Silver’s time has come. If past precedent is followed, this price action will be fast and furious and end with an exponential spike in six to 18 months’ time.
Last week silver closed at $18.48 an ounce, up 12 per cent for the month of August. This was ahead of gold’s 7 per cent gain, although this was the yellow metal’s best month in three years.
Three months ago the gold price broke out of a six-year sideward price range that saw the precious metal go on to enjoy a spectacular summer with prices up $250 an ounce.
Silver prices at first lagged behind this new gold bull market but last week the break out above the key level of $18.40 was most probably the point-of-no-return for a similar lift-off in the price of silver, according to chartists.
It has taken the purchase of more than 100,000,000 ounces of silver by exchange-traded-funds' products over the past three months to deliver this magic price level, a huge surge in demand.
While silver had underperformed gold until early August, the ratio of the gold to silver price then began to fall from an all-time high of 92 to the low 80s right now. In short, the silver price began to advance faster than the gold price.
Last Tuesday, the SILJ junior silver mining ETF — that I have previously tipped in this column — gained 7 per cent in a single day. That’s the kind of price surge you can get when the silver prices flips.
The question for investors —and the speculators who are now joining this party — is how high and how quickly will silver move this time?
Short-term technical charts clearly showed the $18.40 breakout level breached. Yet they are rather confusing and not much help.
However, the ultra-long, 40-year chart for the silver price demonstrates a classic, very bullish cup-and-handle formation. It's just past a key take-off point, like I previously suggested for gold early this summer:
So, what will drive the silver price higher from here?
First, silver needs to play catch up with the gold price advance of the past three months as a fellow precious metal. Second, gold prices are also still on an upward trajectory. Silver has followed and will now lead as the political and economic fear and safe haven factors that are herding investors into gold are only going to get worse.
The no-deal Brexit scenario came closer last week with the suspension of the UK parliament to thwart the opposition; the Chinese military has moved new forces into Hong Kong preparing for a possible crackdown; the trade war with China is turning into trench warfare and the security situation in the Arabian Gulf remains.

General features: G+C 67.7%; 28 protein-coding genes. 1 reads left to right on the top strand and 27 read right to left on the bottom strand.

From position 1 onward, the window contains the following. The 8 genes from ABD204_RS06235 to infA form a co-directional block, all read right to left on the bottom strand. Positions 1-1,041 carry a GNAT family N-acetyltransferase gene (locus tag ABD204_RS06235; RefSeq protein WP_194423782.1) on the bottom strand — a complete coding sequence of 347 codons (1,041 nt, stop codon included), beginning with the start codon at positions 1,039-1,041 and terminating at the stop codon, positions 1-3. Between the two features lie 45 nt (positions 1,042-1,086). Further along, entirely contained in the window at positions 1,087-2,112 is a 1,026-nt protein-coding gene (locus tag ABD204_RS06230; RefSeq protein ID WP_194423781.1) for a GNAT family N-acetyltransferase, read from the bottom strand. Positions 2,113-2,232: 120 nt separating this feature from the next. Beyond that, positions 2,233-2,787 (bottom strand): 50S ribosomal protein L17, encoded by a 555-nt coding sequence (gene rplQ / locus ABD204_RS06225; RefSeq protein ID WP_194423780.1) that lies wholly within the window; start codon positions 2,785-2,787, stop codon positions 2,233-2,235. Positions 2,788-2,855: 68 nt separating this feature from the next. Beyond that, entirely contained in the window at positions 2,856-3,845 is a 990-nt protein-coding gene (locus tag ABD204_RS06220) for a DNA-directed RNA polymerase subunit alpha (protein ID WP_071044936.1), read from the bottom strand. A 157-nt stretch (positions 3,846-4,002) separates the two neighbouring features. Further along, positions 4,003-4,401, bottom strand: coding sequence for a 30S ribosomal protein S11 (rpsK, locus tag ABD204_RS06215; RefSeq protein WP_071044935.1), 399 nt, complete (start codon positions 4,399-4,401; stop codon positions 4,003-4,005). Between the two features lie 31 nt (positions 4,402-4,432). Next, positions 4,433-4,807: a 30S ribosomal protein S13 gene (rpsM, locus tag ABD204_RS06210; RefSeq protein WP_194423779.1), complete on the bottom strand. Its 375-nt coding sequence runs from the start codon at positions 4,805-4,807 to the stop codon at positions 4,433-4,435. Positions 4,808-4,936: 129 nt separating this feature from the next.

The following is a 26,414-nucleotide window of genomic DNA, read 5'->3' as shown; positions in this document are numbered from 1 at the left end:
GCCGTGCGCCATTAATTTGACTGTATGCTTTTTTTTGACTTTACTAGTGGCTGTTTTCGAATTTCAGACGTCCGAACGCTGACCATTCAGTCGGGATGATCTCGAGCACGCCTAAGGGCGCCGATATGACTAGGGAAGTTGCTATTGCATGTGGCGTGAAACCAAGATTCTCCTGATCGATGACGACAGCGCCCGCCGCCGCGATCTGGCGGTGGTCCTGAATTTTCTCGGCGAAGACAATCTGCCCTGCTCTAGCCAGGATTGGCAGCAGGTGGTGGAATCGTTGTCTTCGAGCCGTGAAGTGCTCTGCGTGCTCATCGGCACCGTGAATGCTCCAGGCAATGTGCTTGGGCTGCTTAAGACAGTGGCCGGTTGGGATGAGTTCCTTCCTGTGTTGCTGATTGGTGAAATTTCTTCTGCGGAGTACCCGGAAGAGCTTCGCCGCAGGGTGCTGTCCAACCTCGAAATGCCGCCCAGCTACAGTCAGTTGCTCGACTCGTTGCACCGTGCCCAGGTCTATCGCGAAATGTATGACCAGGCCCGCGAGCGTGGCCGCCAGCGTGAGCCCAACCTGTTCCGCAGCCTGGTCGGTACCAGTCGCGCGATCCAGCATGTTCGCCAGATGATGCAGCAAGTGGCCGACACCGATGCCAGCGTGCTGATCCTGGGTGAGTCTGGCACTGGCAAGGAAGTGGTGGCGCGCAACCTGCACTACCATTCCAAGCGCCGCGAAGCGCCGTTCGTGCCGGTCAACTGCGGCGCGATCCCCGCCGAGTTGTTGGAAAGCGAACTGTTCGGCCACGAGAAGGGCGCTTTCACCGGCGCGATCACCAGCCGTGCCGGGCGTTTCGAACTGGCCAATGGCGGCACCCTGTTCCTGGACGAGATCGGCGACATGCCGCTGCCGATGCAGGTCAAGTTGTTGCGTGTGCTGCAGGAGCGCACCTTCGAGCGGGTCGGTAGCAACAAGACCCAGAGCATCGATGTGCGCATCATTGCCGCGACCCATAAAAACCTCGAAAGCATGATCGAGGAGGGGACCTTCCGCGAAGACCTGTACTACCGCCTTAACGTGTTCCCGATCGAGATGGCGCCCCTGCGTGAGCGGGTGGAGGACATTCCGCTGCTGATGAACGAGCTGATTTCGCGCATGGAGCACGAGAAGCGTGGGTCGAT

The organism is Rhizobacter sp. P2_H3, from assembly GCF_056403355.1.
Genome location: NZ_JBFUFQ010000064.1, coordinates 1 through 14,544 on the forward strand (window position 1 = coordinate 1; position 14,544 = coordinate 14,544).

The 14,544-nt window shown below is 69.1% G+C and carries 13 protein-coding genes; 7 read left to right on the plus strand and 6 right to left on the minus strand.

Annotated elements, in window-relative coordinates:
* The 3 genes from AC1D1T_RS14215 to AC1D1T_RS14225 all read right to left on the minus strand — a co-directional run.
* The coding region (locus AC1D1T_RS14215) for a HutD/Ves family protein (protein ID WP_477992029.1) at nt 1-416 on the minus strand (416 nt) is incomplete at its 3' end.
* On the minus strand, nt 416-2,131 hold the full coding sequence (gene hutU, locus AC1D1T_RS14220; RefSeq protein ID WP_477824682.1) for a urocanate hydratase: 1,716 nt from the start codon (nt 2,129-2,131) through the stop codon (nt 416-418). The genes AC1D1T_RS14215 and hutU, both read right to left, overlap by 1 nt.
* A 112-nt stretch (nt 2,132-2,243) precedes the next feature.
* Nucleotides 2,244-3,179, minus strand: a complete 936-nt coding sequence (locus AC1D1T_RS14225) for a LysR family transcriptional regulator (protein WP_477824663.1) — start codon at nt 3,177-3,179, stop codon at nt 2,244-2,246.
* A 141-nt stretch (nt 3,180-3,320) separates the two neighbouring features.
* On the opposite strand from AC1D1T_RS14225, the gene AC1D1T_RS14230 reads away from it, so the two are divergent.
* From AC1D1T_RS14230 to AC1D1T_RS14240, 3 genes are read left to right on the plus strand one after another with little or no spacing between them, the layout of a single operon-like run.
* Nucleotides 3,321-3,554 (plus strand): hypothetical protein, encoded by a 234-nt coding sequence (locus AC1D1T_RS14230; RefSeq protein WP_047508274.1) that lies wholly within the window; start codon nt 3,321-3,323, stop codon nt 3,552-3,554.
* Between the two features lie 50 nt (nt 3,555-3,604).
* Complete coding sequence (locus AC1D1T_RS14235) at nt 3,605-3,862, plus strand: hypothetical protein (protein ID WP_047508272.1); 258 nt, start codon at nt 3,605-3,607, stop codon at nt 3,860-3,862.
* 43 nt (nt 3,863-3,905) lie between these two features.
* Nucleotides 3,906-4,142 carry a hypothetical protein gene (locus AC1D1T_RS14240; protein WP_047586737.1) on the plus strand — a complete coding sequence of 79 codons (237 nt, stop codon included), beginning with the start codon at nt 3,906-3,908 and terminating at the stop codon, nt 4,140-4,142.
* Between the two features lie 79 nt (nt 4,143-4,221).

All this against a background of many stock markets hovering around all-time highs with massive overvaluation evident in some sectors, and government bond yields signalling a coming global recession with a yield curve inversion.
Goldbugs could not come up with a more attractive set of circumstances for gold prices if they used their wildest imagination.
How bad this gets and whether the worst-case scenarios actually happen is another matter. But anybody active in investment will tell you that global financial markets are overdue for a correction, and maybe a crash.
Indeed, central banks are confirming this all over the world by lowering interest rates and crashing government bond yields.
Nonetheless, regulators can only keep all their plates spinning for so long. That’s why they are now the biggest buyers of gold in the world, buying more than at any time in decades.
Private investors are also getting the message that they must hold precious metals to diversify their assets and protect against competitive currency devaluations, the inevitable effect of lower interest rates and a race to the bottom that nobody can win.
Except if you hold gold, of course. Then you will have a strong ‘currency’ to snap up juicy assets when their prices are smashed low by dislocations in financial markets.
Or even better if you hold silver. This is a much tighter market than gold for supply as well as demand, and typically outperforms gold by a factor of two in a bull market for precious metals.
Last month three countries representing 45 per cent of global silver production announced falls in production, with Peru down 10 per cent, Chile 7 per cent and Mexico 4 per cent in the first half of the year — a combined plunge in output of 12,000,000 ounces.
The physical silver market has falling supply just as demand is being ramped up by investment funds and private individuals diving into precious metals.
One commentator said the effect of this surge in demand on silver prices would be like trying to put Niagara Falls through a garden hose.
Time to buy?
Peter Cooper has been writing about Gulf finance for two decades